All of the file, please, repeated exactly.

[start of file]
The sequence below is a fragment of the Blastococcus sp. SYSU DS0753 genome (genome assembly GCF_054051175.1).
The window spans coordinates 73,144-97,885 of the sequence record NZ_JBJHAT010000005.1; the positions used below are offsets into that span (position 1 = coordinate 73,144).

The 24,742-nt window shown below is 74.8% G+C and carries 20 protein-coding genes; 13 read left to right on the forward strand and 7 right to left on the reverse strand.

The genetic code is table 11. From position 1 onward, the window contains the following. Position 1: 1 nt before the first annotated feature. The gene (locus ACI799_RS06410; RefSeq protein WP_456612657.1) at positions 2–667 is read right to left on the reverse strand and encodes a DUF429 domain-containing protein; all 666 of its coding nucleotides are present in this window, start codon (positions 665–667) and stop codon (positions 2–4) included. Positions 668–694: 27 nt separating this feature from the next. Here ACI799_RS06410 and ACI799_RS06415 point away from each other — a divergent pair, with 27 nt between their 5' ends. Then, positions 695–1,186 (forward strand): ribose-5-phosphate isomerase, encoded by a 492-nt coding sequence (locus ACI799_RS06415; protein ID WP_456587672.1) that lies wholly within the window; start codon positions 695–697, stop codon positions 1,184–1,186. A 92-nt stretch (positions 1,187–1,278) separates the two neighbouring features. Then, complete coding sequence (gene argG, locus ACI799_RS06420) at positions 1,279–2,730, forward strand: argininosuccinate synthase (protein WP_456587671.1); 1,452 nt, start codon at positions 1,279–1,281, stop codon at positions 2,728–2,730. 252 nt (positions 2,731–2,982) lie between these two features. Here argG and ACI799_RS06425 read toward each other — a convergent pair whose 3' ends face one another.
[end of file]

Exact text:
The sequence below is a fragment of the Blastococcus sp. SYSU DS0753 genome (genome assembly GCF_054051175.1).
The window spans coordinates 73,144-97,885 of the sequence record NZ_JBJHAT010000005.1; the positions used below are offsets into that span (position 1 = coordinate 73,144).

The 24,742-nt window shown below is 74.8% G+C and carries 20 protein-coding genes; 13 read left to right on the forward strand and 7 right to left on the reverse strand.

The genetic code is table 11. From position 1 onward, the window contains the following. Position 1: 1 nt before the first annotated feature. The gene (locus ACI799_RS06410; RefSeq protein WP_456612657.1) at positions 2–667 is read right to left on the reverse strand and encodes a DUF429 domain-containing protein; all 666 of its coding nucleotides are present in this window, start codon (positions 665–667) and stop codon (positions 2–4) included. Positions 668–694: 27 nt separating this feature from the next. Here ACI799_RS06410 and ACI799_RS06415 point away from each other — a divergent pair, with 27 nt between their 5' ends. Then, positions 695–1,186 (forward strand): ribose-5-phosphate isomerase, encoded by a 492-nt coding sequence (locus ACI799_RS06415; protein ID WP_456587672.1) that lies wholly within the window; start codon positions 695–697, stop codon positions 1,184–1,186. A 92-nt stretch (positions 1,187–1,278) separates the two neighbouring features. Then, complete coding sequence (gene argG, locus ACI799_RS06420) at positions 1,279–2,730, forward strand: argininosuccinate synthase (protein WP_456587671.1); 1,452 nt, start codon at positions 1,279–1,281, stop codon at positions 2,728–2,730. 252 nt (positions 2,731–2,982) lie between these two features. Here argG and ACI799_RS06425 read toward each other — a convergent pair whose 3' ends face one another.